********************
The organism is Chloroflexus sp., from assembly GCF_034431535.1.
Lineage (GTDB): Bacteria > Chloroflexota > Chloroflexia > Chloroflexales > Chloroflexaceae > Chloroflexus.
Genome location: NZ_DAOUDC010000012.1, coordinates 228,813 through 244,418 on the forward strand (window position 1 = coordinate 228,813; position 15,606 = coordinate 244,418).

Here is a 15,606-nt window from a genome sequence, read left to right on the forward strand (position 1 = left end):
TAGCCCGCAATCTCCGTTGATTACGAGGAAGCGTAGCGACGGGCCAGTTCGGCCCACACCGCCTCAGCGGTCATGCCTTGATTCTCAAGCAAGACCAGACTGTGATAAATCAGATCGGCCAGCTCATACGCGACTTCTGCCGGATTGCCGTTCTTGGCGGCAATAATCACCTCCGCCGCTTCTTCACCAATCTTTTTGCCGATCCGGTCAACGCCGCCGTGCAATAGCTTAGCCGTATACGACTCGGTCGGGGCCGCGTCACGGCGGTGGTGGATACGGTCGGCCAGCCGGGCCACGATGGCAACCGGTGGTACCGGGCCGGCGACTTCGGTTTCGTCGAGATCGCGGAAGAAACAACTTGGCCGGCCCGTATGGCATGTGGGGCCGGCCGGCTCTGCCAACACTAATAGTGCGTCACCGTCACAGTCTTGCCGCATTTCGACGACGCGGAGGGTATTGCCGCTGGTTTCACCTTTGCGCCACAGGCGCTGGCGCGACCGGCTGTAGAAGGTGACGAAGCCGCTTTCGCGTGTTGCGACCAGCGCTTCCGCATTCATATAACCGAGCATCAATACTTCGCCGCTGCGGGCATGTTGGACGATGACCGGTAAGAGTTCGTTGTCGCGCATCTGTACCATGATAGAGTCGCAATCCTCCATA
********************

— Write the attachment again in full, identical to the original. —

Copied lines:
The organism is Chloroflexus sp., from assembly GCF_034431535.1.
Lineage (GTDB): Bacteria > Chloroflexota > Chloroflexia > Chloroflexales > Chloroflexaceae > Chloroflexus.
Genome location: NZ_DAOUDC010000012.1, coordinates 228,813 through 244,418 on the forward strand (window position 1 = coordinate 228,813; position 15,606 = coordinate 244,418).

Here is a 15,606-nt window from a genome sequence, read left to right on the forward strand (position 1 = left end):
TAGCCCGCAATCTCCGTTGATTACGAGGAAGCGTAGCGACGGGCCAGTTCGGCCCACACCGCCTCAGCGGTCATGCCTTGATTCTCAAGCAAGACCAGACTGTGATAAATCAGATCGGCCAGCTCATACGCGACTTCTGCCGGATTGCCGTTCTTGGCGGCAATAATCACCTCCGCCGCTTCTTCACCAATCTTTTTGCCGATCCGGTCAACGCCGCCGTGCAATAGCTTAGCCGTATACGACTCGGTCGGGGCCGCGTCACGGCGGTGGTGGATACGGTCGGCCAGCCGGGCCACGATGGCAACCGGTGGTACCGGGCCGGCGACTTCGGTTTCGTCGAGATCGCGGAAGAAACAACTTGGCCGGCCCGTATGGCATGTGGGGCCGGCCGGCTCTGCCAACACTAATAGTGCGTCACCGTCACAGTCTTGCCGCATTTCGACGACGCGGAGGGTATTGCCGCTGGTTTCACCTTTGCGCCACAGGCGCTGGCGCGACCGGCTGTAGAAGGTGACGAAGCCGCTTTCGCGTGTTGCGACCAGCGCTTCCGCATTCATATAACCGAGCATCAATACTTCGCCGCTGCGGGCATGTTGGACGATGACCGGTAAGAGTTCGTTGTCGCGCATCTGTACCATGATAGAGTCGCAATCCTCCATA